Youth lament slow pace towards ICPD commitments
Young people representing Botswana at the International Conference on Population and Development (ICPD25) in Nairobi, Kenya last week have expressed disappointment at the slow pace at which governments are moving towards achieving ICPD25 ideals.
Trevor Oahile, a youth advocate and student at the University of Botswana participated at the Nairobi Summit to highlight on Sexual Reproductive Health and Rights (SRHR) of men and boys.
Oahile hosts a radio show sponsored by the United Nations Population Fund (UNFPA), Don’t Get It Twisted on Yarona FM. The show deals with issues that affect boys and men. Oahile participated in a panel discussion at the Summit on the involvement of men and boys in accelerating the ICPD promise.
He is of the view that countries needs to work together to end violence that is perpetuated by harmful gender norms that are antagonistic to progress towards the ideals of the ICPD agenda. “Botswana government and private sector are still challenged to invest a lot of money into implementing their commitments,” Oahile said, adding that Comprehensive Sexual Education on the other hand has to be rolled out to every school in the country.
“We also acknowledge that it is important to avoid stereotypes that impact decisions that people make. Men and boys often avoid certain services because they are known to be for girls and women,” Oahile said. Millicent Sethaile was at the Summit as a youth ambassador from an organisation called Her Voice, which funds and offers grants to smaller organisations that advocate for SRHR in communities. In her view the summit was significant because it was an opportunity for countries including Botswana to make commitments to fulfill the unfinished business of the ICPD made 25 years ago.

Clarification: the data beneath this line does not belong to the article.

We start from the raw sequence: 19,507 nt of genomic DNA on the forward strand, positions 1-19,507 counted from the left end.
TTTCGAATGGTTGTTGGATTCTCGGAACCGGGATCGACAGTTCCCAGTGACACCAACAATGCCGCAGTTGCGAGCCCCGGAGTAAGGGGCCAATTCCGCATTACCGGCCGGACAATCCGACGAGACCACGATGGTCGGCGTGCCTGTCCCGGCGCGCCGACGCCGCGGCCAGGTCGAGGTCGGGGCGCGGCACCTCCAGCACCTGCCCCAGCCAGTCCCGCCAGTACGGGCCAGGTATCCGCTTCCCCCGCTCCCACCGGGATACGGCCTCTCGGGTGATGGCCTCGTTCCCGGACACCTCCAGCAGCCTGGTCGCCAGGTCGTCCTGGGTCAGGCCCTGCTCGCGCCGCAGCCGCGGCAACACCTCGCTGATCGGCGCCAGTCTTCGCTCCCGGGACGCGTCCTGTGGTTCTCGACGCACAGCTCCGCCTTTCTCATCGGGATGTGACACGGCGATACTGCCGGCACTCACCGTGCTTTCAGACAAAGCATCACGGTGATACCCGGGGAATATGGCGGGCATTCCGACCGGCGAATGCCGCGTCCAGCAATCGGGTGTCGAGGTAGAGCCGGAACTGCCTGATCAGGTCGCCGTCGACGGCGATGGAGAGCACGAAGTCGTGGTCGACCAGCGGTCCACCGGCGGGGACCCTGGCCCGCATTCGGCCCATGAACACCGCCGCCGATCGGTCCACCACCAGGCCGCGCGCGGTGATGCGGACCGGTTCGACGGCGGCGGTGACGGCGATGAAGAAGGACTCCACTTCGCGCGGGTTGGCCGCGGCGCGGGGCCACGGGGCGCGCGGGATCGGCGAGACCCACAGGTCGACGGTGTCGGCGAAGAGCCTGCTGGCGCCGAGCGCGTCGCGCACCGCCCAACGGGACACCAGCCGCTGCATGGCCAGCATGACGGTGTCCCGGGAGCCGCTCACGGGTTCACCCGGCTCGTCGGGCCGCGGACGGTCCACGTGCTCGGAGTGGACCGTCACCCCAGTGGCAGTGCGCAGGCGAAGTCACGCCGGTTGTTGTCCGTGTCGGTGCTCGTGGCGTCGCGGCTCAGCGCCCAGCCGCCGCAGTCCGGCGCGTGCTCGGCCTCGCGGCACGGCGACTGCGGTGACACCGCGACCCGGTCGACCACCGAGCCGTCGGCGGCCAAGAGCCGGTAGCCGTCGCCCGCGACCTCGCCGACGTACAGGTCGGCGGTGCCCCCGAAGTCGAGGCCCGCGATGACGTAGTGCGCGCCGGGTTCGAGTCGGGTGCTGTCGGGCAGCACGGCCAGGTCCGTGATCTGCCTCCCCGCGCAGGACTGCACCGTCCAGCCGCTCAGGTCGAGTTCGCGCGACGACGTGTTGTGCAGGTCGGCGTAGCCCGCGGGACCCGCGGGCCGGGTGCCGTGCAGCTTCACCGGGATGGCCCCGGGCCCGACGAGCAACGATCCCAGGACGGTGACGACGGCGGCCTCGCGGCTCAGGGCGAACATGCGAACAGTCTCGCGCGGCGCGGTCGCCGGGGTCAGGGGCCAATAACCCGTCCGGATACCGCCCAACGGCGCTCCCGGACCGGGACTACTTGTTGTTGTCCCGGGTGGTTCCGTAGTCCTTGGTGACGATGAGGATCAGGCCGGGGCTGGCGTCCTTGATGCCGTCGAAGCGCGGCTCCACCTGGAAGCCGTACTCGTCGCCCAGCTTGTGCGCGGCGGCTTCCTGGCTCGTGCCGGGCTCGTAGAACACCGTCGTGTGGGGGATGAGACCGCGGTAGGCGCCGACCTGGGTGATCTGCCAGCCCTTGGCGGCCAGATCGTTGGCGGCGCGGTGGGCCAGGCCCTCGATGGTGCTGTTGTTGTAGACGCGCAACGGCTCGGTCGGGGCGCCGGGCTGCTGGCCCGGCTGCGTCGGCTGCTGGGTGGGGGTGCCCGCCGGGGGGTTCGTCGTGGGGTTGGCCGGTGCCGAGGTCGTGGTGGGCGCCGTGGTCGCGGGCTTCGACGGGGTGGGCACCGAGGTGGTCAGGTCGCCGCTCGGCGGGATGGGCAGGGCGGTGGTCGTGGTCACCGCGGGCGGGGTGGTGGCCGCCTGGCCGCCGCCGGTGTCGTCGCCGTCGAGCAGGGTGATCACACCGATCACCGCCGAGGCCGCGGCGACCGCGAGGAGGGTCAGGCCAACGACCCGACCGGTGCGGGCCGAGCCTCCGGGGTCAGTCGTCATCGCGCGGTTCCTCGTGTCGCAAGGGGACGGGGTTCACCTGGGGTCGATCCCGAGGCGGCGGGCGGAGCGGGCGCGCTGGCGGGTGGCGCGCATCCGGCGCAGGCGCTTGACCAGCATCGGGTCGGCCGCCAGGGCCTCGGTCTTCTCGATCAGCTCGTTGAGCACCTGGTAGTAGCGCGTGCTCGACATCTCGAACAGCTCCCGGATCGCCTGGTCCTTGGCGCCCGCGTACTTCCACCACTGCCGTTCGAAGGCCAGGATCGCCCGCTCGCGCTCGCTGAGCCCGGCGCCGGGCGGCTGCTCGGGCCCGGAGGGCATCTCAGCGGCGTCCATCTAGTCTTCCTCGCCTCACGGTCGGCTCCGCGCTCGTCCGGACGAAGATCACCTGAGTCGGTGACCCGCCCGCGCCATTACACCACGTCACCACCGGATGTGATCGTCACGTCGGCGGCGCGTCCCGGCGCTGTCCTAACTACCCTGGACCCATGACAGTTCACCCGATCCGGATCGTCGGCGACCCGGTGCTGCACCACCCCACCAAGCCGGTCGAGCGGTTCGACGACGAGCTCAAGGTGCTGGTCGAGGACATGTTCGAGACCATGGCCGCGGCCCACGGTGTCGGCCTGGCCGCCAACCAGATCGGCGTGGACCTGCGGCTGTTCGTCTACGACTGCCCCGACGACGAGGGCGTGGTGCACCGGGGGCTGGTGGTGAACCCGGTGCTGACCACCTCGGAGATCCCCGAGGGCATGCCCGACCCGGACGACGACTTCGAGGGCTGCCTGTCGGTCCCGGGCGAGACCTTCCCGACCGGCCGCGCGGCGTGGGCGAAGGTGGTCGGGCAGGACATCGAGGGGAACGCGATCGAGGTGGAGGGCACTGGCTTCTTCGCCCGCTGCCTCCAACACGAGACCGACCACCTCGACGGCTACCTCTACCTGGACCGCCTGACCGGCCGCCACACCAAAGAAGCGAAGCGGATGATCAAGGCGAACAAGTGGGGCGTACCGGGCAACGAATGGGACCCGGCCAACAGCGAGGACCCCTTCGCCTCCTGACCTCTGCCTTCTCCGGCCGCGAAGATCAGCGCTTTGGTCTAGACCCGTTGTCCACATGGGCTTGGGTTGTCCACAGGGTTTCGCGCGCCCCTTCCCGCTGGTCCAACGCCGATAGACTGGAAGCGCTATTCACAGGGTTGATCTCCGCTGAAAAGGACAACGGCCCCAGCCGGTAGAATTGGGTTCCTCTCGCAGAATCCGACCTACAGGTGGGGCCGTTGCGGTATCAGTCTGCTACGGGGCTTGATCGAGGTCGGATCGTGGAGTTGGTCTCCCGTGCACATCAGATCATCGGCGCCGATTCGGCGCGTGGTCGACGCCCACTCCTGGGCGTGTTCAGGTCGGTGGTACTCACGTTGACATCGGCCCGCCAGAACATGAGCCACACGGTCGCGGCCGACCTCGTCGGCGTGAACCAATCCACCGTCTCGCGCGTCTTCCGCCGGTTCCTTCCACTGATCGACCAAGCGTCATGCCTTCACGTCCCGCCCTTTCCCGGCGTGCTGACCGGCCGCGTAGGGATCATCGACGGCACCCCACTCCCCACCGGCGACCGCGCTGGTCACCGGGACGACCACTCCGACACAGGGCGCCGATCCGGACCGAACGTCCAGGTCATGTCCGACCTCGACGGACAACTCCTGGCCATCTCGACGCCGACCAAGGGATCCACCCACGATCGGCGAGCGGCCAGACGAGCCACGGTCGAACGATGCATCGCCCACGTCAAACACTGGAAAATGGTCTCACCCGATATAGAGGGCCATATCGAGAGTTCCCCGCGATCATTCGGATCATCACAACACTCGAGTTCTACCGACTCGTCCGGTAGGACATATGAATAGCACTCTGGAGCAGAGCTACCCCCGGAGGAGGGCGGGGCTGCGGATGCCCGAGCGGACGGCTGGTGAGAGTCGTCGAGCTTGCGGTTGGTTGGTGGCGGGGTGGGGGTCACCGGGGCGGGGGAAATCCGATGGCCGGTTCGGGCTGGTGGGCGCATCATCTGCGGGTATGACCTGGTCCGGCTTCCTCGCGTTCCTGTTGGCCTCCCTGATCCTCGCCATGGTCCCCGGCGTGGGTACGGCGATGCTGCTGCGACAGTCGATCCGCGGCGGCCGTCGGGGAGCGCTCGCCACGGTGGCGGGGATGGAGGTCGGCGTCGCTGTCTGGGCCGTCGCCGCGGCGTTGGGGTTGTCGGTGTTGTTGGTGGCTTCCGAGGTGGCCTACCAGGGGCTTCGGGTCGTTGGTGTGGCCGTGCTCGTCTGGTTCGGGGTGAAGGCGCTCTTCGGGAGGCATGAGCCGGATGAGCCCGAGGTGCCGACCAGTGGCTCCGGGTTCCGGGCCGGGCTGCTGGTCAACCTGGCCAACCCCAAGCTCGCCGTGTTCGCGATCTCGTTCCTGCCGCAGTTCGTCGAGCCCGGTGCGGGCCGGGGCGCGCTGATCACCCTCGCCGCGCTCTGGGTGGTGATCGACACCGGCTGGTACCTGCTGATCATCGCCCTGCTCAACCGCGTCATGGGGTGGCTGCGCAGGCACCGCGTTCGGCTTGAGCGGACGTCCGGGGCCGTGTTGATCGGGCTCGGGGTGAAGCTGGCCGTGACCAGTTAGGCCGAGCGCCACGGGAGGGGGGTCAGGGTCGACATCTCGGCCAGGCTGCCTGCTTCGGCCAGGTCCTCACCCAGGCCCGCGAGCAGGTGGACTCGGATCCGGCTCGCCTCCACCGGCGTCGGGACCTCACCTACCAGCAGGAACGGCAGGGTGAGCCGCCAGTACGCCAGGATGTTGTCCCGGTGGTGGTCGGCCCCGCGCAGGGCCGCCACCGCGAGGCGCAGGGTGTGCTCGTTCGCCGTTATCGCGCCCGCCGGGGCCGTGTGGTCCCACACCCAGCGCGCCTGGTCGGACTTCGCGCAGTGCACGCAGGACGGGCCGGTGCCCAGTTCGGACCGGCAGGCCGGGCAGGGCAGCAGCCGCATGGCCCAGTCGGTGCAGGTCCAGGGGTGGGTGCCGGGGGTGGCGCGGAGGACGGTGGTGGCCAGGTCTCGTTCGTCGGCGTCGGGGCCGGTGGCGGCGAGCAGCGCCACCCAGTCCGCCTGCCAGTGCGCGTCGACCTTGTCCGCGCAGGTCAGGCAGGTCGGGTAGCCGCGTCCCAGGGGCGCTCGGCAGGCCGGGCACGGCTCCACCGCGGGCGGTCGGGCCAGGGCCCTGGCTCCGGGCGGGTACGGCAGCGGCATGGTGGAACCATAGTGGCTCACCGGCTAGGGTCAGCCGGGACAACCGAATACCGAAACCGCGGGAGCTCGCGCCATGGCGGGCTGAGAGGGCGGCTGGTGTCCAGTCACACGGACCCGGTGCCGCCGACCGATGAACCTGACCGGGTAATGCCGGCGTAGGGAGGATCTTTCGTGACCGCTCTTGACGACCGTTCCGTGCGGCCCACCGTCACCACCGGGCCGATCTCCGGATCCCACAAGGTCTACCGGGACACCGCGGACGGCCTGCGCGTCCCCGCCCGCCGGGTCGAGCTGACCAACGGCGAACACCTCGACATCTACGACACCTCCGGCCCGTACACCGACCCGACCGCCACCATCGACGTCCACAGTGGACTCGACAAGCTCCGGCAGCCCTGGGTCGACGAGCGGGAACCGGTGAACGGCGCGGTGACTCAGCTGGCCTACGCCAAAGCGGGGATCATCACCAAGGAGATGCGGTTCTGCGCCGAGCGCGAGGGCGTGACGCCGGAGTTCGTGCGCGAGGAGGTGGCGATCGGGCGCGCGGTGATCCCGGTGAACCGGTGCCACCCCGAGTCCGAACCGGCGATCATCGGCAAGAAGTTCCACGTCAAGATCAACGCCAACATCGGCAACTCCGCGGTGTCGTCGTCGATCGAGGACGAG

“What struck me the most is that I realised that Botswana has a long way to go to achieve the commitments she set for herself.”Sethaile also observed that the four commitments including to strengthen access to family planning, the reduction of maternal deaths, reduction of Gender Based Violence, provision of quality, timely and disaggregated data are activities that were already in the pipeline and have been discussed before. “I believe we now have to come up with actionable items that we can work on so that we can effectively deal with current challenges.”
For 18 year old University student Michelle Simon, the Nairobi Summit was a reality check, an opportunity to reflect and map the way forward.
“I realised that there are so many challenges, especially in Africa concerning SRHR,” Simon said. She also realised that Botswana has a lot of catching up to do to implement the commitments of the ICPD. “I also realised that issues including youth in power were left out.” Botho Mahlunge on the other hand comes back from the Summit with a conclusion that there are a lot of predicaments that young people find themseles in across the African continent including GBV and teenage pregnancy.
Programmes need to be intensified to ensure implementation. Mahlunge is also of the view that there is minimum youth engagement on issues that affet them the most. “Young people are tired of always convening about the same issues. It’s time to see the outcomes of Summits and Conferences,” Mahlunge said. She advised the youth to also be willing to engage when the oppotunity avails itself and to take up programmes that have been set to help them. Mahlunge said that failure to educate our young people on sexuality “is the reason so many girls are getting pregnant and infected with HIV.”
She said the continued exclusion of young people in rural areas from sexual and reproductive health and rights discussion is also to blame for the prevailing state of affairs. “Young people in rural areas are completely vulnerable. They are so far removed from the little information and services available to young people in urban areas,” Mahlunge observed.